Monday, June 24, 2024




In the world of animal welfare and pet ownership, there exists a “well-intentioned” but often overlooked practice that can lead to unforeseen consequences for our furry companions and the humans who open their homes to them. It’s the act of giving animals away for free, a seemingly generous gesture that, more often than not, conceals a host of concerns and challenges. While the intention behind such acts may be “innocent”, the reality is far more complex. When you give animals away for free or sell them to strangers, you play Russian Roulette with the lives of sentient beings.

Facebook doesn’t allow the selling of animals on their platform, but unfortunately, they don’t seem to have a problem with free animals.  There is a local group that promotes free animals.  Most of us in animal welfare get blocked there.  When I recently engaged with one of their admins via messenger, asking if they understood what they were doing, this individual responded with: “People want to sell them, and she is just keeping order in the group and being an admin.”  She also has the mentality that if it is not against the law so, it is acceptable.  Something doesn’t have to be illegal to be immoral, dangerous or unethical.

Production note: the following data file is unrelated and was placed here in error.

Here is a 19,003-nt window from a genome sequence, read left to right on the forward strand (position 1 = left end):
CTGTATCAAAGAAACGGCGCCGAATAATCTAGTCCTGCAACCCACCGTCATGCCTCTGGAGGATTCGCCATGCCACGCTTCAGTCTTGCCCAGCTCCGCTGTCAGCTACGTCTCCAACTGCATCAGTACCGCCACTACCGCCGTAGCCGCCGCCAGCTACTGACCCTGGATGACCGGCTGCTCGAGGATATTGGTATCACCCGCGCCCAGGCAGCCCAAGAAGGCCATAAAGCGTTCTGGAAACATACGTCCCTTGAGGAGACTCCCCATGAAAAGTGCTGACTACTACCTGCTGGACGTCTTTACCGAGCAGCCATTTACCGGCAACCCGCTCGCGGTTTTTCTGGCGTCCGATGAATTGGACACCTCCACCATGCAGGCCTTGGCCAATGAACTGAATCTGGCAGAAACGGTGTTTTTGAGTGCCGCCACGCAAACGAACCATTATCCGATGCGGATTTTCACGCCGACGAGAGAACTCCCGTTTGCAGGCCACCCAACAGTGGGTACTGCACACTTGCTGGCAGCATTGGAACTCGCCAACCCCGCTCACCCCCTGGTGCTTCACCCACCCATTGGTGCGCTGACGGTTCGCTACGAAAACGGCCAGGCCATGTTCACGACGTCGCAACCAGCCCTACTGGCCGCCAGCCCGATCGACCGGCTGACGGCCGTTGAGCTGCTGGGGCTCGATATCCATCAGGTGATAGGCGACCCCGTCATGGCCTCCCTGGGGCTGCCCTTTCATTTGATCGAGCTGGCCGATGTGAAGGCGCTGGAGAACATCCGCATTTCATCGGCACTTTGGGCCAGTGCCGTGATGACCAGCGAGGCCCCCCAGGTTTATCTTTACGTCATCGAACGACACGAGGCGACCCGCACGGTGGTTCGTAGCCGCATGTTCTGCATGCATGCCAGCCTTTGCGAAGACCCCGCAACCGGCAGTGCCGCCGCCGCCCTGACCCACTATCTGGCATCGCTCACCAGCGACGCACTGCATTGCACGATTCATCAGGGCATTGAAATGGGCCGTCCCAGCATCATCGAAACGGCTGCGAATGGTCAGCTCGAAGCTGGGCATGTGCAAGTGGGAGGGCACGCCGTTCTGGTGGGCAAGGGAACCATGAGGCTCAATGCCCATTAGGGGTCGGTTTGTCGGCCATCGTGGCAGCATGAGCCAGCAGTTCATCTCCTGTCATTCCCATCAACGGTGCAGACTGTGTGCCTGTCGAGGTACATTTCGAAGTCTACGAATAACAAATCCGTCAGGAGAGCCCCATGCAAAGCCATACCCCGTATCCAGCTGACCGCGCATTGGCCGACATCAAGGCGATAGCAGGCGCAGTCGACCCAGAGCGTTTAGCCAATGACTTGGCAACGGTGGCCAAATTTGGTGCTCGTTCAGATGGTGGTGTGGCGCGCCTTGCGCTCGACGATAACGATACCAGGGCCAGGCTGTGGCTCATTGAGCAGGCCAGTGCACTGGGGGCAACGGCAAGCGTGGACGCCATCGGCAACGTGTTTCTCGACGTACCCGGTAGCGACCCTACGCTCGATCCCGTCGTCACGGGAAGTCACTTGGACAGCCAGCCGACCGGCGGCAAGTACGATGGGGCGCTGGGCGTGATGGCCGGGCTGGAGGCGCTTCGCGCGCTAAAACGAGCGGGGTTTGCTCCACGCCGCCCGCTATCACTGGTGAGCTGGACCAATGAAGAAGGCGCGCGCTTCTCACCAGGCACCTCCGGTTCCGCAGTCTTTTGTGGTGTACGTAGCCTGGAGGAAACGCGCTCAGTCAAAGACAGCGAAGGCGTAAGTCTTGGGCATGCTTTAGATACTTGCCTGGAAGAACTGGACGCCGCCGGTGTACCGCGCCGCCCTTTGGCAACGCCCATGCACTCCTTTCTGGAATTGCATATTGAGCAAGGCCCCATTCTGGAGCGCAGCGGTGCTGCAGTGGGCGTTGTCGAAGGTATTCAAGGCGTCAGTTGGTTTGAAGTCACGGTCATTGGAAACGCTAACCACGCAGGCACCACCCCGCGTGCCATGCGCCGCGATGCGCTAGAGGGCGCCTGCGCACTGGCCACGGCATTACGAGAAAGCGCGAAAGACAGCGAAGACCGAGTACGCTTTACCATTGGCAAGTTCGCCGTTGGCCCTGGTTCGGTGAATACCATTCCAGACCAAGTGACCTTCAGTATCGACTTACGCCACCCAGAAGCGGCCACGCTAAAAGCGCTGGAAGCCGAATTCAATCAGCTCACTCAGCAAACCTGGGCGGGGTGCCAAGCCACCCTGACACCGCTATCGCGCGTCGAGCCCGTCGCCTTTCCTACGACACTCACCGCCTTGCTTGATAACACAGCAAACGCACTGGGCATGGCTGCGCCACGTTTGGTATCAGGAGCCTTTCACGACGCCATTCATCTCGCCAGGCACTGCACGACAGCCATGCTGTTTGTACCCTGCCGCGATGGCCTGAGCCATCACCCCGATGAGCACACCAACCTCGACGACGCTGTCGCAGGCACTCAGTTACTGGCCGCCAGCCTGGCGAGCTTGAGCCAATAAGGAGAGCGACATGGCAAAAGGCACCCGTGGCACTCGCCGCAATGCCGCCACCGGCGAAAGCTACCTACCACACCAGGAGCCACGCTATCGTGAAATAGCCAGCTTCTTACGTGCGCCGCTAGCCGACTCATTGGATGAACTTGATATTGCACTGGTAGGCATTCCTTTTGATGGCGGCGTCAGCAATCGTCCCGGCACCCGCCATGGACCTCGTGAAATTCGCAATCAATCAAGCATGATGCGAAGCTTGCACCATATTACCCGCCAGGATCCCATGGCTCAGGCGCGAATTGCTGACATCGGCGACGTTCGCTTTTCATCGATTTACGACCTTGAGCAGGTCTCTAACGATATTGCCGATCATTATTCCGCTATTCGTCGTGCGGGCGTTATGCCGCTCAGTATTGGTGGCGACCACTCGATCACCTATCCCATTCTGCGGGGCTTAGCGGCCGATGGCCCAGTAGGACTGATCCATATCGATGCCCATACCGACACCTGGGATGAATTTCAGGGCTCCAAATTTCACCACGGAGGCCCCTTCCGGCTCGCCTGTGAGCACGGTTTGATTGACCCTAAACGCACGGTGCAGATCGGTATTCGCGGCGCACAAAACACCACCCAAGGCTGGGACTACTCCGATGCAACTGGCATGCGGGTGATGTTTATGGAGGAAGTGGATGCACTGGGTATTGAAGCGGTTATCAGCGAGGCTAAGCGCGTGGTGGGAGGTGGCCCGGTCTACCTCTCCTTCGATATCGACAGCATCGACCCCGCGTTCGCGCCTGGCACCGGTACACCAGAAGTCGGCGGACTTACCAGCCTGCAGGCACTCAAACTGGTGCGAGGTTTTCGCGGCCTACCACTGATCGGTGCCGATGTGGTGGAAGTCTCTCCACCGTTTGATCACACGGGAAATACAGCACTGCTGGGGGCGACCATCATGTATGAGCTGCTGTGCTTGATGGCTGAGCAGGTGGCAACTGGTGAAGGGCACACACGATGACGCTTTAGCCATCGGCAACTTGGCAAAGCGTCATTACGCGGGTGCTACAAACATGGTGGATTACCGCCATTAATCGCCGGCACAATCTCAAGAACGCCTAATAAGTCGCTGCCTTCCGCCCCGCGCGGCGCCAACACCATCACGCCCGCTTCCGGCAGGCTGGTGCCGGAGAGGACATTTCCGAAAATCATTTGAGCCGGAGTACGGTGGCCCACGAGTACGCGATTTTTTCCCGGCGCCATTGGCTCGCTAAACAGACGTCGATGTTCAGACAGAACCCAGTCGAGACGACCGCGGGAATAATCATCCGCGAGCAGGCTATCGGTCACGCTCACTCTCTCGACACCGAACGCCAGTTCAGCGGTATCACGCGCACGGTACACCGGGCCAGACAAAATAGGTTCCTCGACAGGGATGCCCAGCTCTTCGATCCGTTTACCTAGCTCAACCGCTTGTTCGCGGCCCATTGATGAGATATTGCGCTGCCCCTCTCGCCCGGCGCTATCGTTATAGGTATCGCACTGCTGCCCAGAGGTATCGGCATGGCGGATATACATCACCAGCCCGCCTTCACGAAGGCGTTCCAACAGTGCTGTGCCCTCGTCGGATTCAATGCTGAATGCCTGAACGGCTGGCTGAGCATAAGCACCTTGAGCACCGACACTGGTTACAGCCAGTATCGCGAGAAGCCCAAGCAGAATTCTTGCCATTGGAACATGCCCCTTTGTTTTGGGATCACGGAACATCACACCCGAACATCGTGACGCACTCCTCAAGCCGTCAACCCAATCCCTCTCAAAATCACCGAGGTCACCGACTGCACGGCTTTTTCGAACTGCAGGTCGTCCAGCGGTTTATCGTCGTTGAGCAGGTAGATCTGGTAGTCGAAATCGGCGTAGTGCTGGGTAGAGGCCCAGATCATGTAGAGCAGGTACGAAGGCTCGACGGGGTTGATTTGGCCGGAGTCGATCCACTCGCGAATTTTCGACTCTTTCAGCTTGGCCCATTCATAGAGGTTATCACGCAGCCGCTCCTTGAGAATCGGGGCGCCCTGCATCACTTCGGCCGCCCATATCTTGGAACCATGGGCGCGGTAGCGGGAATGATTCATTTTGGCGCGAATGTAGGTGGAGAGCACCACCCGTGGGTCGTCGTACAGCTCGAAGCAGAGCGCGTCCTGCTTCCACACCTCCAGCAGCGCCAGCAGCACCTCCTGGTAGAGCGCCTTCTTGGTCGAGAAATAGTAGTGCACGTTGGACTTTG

In this article, we delve into the hidden pitfalls of giving animals away without a “price tag”. Your intentions might be considered well-meaning, but here we will share some reasons why anyone who actually cares should seriously reconsider “free to good home” ads!

free to good home